Scanning Electron Microscopes (SEMs) create images by shooting
electron beams onto probe surfaces. For every pixel on the final picture
this must be done. The goal of the following experiments
was to analyze the effect of said electron beams on the output characteristics
of semiconductor devices, specifically on a diode and a MOSFET operated as a diode. As electron
beams provide additional charge carriers, measurable changes of the measured currents in the
output characteristics were expected.
Measurement on a MOSFET
The SEM was used to find a suitable MOSFET on the surface of a chip. The
measurements were conducted via a sourcemeter connected to the SEM. Image
1 shows the setup for the measurement on the MOSFET. The two measuring
pins were attached to the base and the source to operate the MOSFET as a diode.
The output characteristic was measured by
conducting a voltage sweep with the currents limited from -10 mA to 10
mA. This can be seen in figure 2. Afterwards the measurement was repeated
with the scanning mode of the
SEM turned on, providing an electron beam with an acceleration
current of 30 kV directed at the MOSFET. Figure 3 shows the results of
this measurement. In order to show potential small scale effects more clearly,
a logarithmic representation of the absolute values of the currents is
plotted as well.
In the regions of near constant current in the reverse bias, linear fits of the currents
were created to show the offset between the two measurements more clearly.
These fits can be seen in figure 4 and 5. The figures show that the measured current
during the SEM scan is amplified.
This measurement indicades that the SEM's electron beam influences
the output characteristics of the MOSFET. The imaging
electrons are diverted to the Base and cause the current to be amplified.
To further demonstrate this effect the SEM took two more pictures of the
MOSFET. In figure 6 the MOSFET is depicted without any voltage applied.
Figure 7 shows the MOSFET in reverse bias with -20 V applied. The blackening
of the source area shows that imaging electrons get diverted by the applied
Measurement on a diode
The diode on the surface of the chip that was used in the following experiment
is shown in figure 8.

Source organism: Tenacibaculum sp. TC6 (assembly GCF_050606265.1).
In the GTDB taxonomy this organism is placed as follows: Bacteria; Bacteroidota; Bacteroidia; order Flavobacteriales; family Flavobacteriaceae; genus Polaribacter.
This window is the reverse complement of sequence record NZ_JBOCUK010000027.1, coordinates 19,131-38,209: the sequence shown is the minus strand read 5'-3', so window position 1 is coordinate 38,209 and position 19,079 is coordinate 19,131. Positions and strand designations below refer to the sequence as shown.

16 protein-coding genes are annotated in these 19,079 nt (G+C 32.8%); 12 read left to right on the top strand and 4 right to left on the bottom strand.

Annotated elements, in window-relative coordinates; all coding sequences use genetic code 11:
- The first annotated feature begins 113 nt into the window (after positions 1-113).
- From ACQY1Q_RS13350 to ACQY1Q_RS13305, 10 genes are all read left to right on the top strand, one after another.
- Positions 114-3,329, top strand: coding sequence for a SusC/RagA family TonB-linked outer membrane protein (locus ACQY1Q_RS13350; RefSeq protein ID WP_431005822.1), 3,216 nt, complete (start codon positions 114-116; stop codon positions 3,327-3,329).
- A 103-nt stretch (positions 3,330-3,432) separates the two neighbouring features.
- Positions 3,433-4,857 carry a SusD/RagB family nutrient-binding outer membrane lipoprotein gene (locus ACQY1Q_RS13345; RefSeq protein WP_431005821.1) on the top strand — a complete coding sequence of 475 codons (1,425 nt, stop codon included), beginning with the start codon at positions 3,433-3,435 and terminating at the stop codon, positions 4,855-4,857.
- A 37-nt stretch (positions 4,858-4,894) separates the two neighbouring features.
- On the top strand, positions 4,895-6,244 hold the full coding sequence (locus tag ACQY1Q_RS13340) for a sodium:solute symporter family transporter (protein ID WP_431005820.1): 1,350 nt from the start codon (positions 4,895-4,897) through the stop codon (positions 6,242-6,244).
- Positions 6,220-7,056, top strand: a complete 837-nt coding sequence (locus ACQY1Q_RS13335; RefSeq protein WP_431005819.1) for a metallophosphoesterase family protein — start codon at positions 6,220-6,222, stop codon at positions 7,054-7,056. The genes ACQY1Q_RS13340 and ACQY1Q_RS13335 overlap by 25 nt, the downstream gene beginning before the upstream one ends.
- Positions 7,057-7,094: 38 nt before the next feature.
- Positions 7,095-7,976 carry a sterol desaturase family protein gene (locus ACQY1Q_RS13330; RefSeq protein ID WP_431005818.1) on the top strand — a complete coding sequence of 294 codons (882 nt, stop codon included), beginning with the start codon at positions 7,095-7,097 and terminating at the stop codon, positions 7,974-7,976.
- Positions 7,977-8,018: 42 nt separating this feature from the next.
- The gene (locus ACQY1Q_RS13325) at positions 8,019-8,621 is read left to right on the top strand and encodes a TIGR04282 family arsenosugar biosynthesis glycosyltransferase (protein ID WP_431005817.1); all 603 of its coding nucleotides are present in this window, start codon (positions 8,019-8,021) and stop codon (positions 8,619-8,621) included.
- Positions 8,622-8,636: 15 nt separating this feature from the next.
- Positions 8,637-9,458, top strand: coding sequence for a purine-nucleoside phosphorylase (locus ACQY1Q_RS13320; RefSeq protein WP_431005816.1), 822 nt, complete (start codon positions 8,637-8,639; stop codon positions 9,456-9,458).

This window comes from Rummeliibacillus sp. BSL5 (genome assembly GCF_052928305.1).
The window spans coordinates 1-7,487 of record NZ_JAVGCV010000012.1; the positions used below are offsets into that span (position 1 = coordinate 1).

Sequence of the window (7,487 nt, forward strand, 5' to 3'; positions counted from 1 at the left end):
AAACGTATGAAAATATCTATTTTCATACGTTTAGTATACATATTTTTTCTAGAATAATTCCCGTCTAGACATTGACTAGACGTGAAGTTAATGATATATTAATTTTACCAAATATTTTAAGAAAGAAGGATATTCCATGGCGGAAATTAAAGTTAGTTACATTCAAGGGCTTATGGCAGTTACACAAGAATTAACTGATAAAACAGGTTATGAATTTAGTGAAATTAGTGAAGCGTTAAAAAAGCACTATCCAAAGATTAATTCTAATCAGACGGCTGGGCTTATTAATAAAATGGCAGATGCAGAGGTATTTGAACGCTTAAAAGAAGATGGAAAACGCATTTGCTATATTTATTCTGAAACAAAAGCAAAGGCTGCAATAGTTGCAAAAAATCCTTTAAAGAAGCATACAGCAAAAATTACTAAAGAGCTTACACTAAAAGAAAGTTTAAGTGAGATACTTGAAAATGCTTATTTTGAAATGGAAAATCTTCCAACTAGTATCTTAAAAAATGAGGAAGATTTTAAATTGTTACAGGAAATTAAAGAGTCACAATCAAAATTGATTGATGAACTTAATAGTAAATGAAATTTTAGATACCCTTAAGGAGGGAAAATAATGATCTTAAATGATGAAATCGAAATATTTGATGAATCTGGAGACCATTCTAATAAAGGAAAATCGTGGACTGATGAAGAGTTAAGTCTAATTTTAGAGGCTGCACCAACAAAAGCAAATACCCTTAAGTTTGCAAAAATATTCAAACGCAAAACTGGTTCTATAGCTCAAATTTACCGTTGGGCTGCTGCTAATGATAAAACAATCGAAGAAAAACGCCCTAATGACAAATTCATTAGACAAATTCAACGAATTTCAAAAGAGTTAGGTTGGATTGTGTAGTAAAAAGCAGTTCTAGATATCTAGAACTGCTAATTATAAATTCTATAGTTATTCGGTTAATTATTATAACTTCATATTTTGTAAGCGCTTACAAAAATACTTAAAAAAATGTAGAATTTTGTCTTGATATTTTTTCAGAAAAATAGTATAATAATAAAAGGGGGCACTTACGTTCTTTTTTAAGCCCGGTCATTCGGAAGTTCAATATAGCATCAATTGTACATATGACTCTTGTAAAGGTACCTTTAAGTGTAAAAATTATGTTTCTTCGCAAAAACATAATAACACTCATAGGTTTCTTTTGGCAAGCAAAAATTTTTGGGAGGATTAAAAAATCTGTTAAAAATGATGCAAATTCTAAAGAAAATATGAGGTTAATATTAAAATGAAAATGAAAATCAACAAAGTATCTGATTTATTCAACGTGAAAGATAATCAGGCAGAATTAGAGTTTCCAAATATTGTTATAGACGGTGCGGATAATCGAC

The two measuring pins were attached to the diode.
Two voltage sweeps were conducted with the current ranging
from -0.1 mA to 0.1 mA. Figure 9 shows the measured output characteristics
wit the SEM being turned off, figure 10 shows the same measurement
while the SEM is conducting a scan on the diode.
The two figures demonstrate the influence of the electron beam on the output
characteristics of a diode. Similar to the measurement on the MOSFET, an
offset between the two measurements caused by the electron beam can be
observed, as an amplification of the current due to the imaging electron diverting.
As the currents in these experiments are sufficiently small, another
effect can be observed: On the logarithmic depiction of the current's absolute
value there seems to be a clear line as well as an area underneath with
lower currents. This may be caused due to the electron beams hitting the
probe with a certain frequency, as each beam only causes a measurement for a single
pixel on the output picture of the SEM. The beam's frequency could cause
higher currents on the diode output characteristics when it is activatedp0
and lower currents between the measurements of two pixels.
This experiment shows that the imaging beam of a SEM has a clear influence
on the output characteristics of diodes. This effect should be negligible
for currents much higher than the current induced by the beam. In order
to more precisely quantify this limit as well as effects caused by the beam's
sampling frequency, additional experiments should be conducted.